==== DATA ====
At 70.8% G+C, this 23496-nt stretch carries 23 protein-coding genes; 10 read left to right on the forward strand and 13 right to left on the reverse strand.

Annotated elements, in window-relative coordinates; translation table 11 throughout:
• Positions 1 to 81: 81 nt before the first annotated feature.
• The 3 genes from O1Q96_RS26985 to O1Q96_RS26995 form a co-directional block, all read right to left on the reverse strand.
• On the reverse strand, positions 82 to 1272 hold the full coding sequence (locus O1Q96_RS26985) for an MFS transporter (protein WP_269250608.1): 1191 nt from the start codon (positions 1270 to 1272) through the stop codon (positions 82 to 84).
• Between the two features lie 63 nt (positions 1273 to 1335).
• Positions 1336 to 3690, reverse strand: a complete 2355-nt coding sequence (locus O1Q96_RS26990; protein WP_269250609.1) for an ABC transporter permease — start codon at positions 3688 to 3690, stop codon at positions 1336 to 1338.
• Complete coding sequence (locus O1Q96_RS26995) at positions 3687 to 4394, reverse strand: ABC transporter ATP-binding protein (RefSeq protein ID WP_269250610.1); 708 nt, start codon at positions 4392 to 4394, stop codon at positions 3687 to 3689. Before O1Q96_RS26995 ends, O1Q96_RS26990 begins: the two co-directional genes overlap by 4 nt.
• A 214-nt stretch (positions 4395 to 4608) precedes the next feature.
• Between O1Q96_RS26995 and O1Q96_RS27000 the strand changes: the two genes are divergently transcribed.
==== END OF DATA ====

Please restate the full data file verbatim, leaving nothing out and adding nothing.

At 70.8% G+C, this 23496-nt stretch carries 23 protein-coding genes; 10 read left to right on the forward strand and 13 right to left on the reverse strand.

Annotated elements, in window-relative coordinates; translation table 11 throughout:
• Positions 1 to 81: 81 nt before the first annotated feature.
• The 3 genes from O1Q96_RS26985 to O1Q96_RS26995 form a co-directional block, all read right to left on the reverse strand.
• On the reverse strand, positions 82 to 1272 hold the full coding sequence (locus O1Q96_RS26985) for an MFS transporter (protein WP_269250608.1): 1191 nt from the start codon (positions 1270 to 1272) through the stop codon (positions 82 to 84).
• Between the two features lie 63 nt (positions 1273 to 1335).
• Positions 1336 to 3690, reverse strand: a complete 2355-nt coding sequence (locus O1Q96_RS26990; protein WP_269250609.1) for an ABC transporter permease — start codon at positions 3688 to 3690, stop codon at positions 1336 to 1338.
• Complete coding sequence (locus O1Q96_RS26995) at positions 3687 to 4394, reverse strand: ABC transporter ATP-binding protein (RefSeq protein ID WP_269250610.1); 708 nt, start codon at positions 4392 to 4394, stop codon at positions 3687 to 3689. Before O1Q96_RS26995 ends, O1Q96_RS26990 begins: the two co-directional genes overlap by 4 nt.
• A 214-nt stretch (positions 4395 to 4608) precedes the next feature.
• Between O1Q96_RS26995 and O1Q96_RS27000 the strand changes: the two genes are divergently transcribed.